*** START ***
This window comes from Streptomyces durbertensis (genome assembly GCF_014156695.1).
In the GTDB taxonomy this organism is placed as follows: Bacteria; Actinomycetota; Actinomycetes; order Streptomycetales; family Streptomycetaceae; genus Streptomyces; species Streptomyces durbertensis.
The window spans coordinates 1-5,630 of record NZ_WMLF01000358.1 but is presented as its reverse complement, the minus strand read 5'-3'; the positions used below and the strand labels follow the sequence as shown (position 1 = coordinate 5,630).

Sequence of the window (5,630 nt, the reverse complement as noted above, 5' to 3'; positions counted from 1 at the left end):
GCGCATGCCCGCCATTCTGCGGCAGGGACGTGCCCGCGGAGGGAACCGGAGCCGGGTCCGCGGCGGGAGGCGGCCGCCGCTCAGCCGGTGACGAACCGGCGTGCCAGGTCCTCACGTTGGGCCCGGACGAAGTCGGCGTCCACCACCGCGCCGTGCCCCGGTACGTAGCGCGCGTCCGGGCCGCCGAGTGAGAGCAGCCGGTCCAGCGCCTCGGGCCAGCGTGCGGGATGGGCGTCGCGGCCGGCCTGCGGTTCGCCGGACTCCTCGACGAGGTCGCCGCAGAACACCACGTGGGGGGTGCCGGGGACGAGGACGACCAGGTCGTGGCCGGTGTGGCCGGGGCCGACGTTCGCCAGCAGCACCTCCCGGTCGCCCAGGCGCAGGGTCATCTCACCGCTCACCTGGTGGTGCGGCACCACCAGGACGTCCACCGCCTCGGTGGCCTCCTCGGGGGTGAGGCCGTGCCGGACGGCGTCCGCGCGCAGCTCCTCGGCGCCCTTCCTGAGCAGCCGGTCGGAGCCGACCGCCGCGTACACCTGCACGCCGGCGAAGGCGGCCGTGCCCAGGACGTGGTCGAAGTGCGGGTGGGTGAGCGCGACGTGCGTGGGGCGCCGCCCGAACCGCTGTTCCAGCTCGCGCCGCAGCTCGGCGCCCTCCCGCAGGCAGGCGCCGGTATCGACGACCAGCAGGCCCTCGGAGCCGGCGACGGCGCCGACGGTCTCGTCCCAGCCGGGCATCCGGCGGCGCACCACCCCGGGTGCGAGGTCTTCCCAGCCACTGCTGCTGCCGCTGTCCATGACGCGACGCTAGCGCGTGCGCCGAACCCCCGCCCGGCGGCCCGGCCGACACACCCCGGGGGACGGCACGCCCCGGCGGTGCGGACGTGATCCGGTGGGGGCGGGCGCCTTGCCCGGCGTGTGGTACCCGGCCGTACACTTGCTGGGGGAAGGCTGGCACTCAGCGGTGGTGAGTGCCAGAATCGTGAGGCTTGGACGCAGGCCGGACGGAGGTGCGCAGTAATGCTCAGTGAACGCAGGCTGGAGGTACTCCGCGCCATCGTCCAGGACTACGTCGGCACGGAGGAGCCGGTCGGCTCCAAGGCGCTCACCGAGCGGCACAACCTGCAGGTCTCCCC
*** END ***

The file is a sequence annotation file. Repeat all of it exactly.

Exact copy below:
This window comes from Streptomyces durbertensis (genome assembly GCF_014156695.1).
In the GTDB taxonomy this organism is placed as follows: Bacteria; Actinomycetota; Actinomycetes; order Streptomycetales; family Streptomycetaceae; genus Streptomyces; species Streptomyces durbertensis.
The window spans coordinates 1-5,630 of record NZ_WMLF01000358.1 but is presented as its reverse complement, the minus strand read 5'-3'; the positions used below and the strand labels follow the sequence as shown (position 1 = coordinate 5,630).

Sequence of the window (5,630 nt, the reverse complement as noted above, 5' to 3'; positions counted from 1 at the left end):
GCGCATGCCCGCCATTCTGCGGCAGGGACGTGCCCGCGGAGGGAACCGGAGCCGGGTCCGCGGCGGGAGGCGGCCGCCGCTCAGCCGGTGACGAACCGGCGTGCCAGGTCCTCACGTTGGGCCCGGACGAAGTCGGCGTCCACCACCGCGCCGTGCCCCGGTACGTAGCGCGCGTCCGGGCCGCCGAGTGAGAGCAGCCGGTCCAGCGCCTCGGGCCAGCGTGCGGGATGGGCGTCGCGGCCGGCCTGCGGTTCGCCGGACTCCTCGACGAGGTCGCCGCAGAACACCACGTGGGGGGTGCCGGGGACGAGGACGACCAGGTCGTGGCCGGTGTGGCCGGGGCCGACGTTCGCCAGCAGCACCTCCCGGTCGCCCAGGCGCAGGGTCATCTCACCGCTCACCTGGTGGTGCGGCACCACCAGGACGTCCACCGCCTCGGTGGCCTCCTCGGGGGTGAGGCCGTGCCGGACGGCGTCCGCGCGCAGCTCCTCGGCGCCCTTCCTGAGCAGCCGGTCGGAGCCGACCGCCGCGTACACCTGCACGCCGGCGAAGGCGGCCGTGCCCAGGACGTGGTCGAAGTGCGGGTGGGTGAGCGCGACGTGCGTGGGGCGCCGCCCGAACCGCTGTTCCAGCTCGCGCCGCAGCTCGGCGCCCTCCCGCAGGCAGGCGCCGGTATCGACGACCAGCAGGCCCTCGGAGCCGGCGACGGCGCCGACGGTCTCGTCCCAGCCGGGCATCCGGCGGCGCACCACCCCGGGTGCGAGGTCTTCCCAGCCACTGCTGCTGCCGCTGTCCATGACGCGACGCTAGCGCGTGCGCCGAACCCCCGCCCGGCGGCCCGGCCGACACACCCCGGGGGACGGCACGCCCCGGCGGTGCGGACGTGATCCGGTGGGGGCGGGCGCCTTGCCCGGCGTGTGGTACCCGGCCGTACACTTGCTGGGGGAAGGCTGGCACTCAGCGGTGGTGAGTGCCAGAATCGTGAGGCTTGGACGCAGGCCGGACGGAGGTGCGCAGTAATGCTCAGTGAACGCAGGCTGGAGGTACTCCGCGCCATCGTCCAGGACTACGTCGGCACGGAGGAGCCGGTCGGCTCCAAGGCGCTCACCGAGCGGCACAACCTGCAGGTCTCCCC